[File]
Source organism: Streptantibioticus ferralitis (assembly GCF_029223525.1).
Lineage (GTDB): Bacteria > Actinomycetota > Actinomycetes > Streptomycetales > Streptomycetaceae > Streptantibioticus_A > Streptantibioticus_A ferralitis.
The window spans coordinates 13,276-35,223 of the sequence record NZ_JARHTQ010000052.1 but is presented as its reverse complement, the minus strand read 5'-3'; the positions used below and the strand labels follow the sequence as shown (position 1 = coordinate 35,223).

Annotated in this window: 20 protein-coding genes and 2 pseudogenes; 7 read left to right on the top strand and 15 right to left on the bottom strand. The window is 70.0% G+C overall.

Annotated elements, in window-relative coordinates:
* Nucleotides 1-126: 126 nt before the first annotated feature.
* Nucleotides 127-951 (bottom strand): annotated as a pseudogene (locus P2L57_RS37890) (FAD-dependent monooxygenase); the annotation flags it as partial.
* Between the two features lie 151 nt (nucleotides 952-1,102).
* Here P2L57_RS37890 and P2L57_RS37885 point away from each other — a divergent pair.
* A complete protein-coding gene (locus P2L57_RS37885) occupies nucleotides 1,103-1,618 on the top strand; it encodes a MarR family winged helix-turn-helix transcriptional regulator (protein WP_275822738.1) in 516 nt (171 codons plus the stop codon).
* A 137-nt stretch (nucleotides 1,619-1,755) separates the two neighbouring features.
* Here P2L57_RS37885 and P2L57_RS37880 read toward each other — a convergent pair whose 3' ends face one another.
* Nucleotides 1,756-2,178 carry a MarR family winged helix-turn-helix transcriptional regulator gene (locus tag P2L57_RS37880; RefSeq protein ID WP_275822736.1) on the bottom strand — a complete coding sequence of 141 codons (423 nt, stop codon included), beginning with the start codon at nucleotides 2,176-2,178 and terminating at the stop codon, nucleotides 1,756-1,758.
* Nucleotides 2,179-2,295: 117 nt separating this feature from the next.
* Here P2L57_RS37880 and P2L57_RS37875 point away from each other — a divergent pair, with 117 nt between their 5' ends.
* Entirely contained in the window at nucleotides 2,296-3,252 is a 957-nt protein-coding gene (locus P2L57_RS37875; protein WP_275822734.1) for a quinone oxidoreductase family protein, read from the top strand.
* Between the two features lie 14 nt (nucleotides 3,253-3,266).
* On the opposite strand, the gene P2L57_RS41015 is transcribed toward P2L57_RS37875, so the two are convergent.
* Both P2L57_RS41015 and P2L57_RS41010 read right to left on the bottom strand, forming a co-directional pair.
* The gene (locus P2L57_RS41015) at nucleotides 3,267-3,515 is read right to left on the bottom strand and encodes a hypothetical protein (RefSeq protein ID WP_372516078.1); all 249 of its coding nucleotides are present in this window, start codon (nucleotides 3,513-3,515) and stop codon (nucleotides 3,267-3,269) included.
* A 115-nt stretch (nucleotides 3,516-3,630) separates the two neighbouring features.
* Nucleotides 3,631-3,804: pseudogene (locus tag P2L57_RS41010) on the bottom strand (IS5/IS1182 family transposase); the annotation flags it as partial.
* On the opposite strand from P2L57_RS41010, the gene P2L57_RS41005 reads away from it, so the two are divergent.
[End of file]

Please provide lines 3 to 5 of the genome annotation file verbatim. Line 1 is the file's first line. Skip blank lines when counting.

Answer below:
The window spans coordinates 13,276-35,223 of the sequence record NZ_JARHTQ010000052.1 but is presented as its reverse complement, the minus strand read 5'-3'; the positions used below and the strand labels follow the sequence as shown (position 1 = coordinate 35,223).

Annotated in this window: 20 protein-coding genes and 2 pseudogenes; 7 read left to right on the top strand and 15 right to left on the bottom strand. The window is 70.0% G+C overall.

Annotated elements, in window-relative coordinates: